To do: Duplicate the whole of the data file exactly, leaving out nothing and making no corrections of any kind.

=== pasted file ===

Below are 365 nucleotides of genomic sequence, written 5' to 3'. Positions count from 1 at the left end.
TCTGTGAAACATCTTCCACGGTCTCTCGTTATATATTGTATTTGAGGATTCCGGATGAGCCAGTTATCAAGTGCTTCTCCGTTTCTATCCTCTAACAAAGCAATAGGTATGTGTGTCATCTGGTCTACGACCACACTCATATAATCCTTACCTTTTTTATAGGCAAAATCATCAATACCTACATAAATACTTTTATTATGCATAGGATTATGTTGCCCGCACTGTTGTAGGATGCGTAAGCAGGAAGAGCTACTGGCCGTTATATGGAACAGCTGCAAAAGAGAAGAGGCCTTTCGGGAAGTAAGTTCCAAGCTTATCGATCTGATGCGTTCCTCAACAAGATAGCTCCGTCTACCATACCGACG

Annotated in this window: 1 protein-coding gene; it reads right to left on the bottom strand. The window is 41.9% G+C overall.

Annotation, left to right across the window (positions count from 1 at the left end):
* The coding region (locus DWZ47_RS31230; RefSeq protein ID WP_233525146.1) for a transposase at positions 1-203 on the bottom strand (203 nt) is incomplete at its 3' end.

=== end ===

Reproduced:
Below are 365 nucleotides of genomic sequence, written 5' to 3'. Positions count from 1 at the left end.
TCTGTGAAACATCTTCCACGGTCTCTCGTTATATATTGTATTTGAGGATTCCGGATGAGCCAGTTATCAAGTGCTTCTCCGTTTCTATCCTCTAACAAAGCAATAGGTATGTGTGTCATCTGGTCTACGACCACACTCATATAATCCTTACCTTTTTTATAGGCAAAATCATCAATACCTACATAAATACTTTTATTATGCATAGGATTATGTTGCCCGCACTGTTGTAGGATGCGTAAGCAGGAAGAGCTACTGGCCGTTATATGGAACAGCTGCAAAAGAGAAGAGGCCTTTCGGGAAGTAAGTTCCAAGCTTATCGATCTGATGCGTTCCTCAACAAGATAGCTCCGTCTACCATACCGACG

Annotated in this window: 1 protein-coding gene; it reads right to left on the bottom strand. The window is 41.9% G+C overall.

Annotation, left to right across the window (positions count from 1 at the left end):
* The coding region (locus DWZ47_RS31230; RefSeq protein ID WP_233525146.1) for a transposase at positions 1-203 on the bottom strand (203 nt) is incomplete at its 3' end.